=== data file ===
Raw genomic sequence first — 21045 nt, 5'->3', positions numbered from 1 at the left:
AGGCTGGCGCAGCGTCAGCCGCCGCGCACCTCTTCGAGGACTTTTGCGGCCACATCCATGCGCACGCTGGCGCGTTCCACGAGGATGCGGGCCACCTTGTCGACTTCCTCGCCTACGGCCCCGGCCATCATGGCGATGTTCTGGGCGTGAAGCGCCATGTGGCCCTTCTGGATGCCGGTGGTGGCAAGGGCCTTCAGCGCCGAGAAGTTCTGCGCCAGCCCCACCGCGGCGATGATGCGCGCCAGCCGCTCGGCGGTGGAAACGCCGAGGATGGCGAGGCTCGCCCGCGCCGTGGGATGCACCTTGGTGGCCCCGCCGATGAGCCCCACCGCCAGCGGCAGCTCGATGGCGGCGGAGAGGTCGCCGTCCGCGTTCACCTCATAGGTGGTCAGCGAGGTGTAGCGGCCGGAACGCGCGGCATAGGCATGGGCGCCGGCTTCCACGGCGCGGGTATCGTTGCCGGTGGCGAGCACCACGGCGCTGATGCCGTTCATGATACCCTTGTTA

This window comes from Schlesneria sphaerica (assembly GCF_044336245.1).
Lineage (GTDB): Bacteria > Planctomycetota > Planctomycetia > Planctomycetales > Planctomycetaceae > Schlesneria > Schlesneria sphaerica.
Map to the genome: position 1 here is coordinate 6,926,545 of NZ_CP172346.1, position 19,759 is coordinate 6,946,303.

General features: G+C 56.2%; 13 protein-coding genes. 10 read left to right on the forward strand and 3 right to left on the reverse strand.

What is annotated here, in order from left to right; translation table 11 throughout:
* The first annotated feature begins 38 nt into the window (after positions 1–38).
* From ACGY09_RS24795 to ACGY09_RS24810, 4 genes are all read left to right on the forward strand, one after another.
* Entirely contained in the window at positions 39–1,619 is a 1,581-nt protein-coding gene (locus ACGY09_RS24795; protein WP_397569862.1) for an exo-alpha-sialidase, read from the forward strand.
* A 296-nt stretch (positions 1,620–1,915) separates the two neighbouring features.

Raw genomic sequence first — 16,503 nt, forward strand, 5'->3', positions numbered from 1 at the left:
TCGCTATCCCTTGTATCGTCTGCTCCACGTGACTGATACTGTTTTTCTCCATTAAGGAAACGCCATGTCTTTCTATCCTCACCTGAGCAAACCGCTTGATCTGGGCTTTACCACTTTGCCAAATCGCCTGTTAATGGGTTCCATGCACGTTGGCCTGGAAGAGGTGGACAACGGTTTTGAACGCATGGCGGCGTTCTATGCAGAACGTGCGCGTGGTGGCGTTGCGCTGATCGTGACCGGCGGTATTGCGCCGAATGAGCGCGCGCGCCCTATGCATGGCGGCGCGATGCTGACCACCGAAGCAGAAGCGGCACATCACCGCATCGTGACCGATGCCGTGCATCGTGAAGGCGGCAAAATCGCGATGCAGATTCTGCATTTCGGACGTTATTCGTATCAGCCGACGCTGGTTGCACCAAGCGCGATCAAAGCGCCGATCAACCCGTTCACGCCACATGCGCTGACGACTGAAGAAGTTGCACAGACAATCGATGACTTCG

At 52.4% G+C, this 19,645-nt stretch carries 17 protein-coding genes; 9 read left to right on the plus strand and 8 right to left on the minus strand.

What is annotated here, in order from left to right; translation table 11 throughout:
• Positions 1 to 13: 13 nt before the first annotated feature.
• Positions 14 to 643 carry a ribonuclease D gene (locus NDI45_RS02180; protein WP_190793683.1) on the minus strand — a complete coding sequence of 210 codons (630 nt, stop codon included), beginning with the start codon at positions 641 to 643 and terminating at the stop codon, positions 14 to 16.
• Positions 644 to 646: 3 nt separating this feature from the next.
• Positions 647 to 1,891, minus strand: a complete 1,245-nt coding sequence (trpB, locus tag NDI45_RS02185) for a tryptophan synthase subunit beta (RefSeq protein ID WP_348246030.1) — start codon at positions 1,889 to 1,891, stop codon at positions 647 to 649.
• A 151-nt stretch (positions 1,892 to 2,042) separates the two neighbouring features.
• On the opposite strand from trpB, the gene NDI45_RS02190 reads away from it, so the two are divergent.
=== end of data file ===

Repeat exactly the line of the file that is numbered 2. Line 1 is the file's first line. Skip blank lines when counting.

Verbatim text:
AGGCTGGCGCAGCGTCAGCCGCCGCGCACCTCTTCGAGGACTTTTGCGGCCACATCCATGCGCACGCTGGCGCGTTCCACGAGGATGCGGGCCACCTTGTCGACTTCCTCGCCTACGGCCCCGGCCATCATGGCGATGTTCTGGGCGTGAAGCGCCATGTGGCCCTTCTGGATGCCGGTGGTGGCAAGGGCCTTCAGCGCCGAGAAGTTCTGCGCCAGCCCCACCGCGGCGATGATGCGCGCCAGCCGCTCGGCGGTGGAAACGCCGAGGATGGCGAGGCTCGCCCGCGCCGTGGGATGCACCTTGGTGGCCCCGCCGATGAGCCCCACCGCCAGCGGCAGCTCGATGGCGGCGGAGAGGTCGCCGTCCGCGTTCACCTCATAGGTGGTCAGCGAGGTGTAGCGGCCGGAACGCGCGGCATAGGCATGGGCGCCGGCTTCCACGGCGCGGGTATCGTTGCCGGTGGCGAGCACCACGGCGCTGATGCCGTTCATGATACCCTTGTTA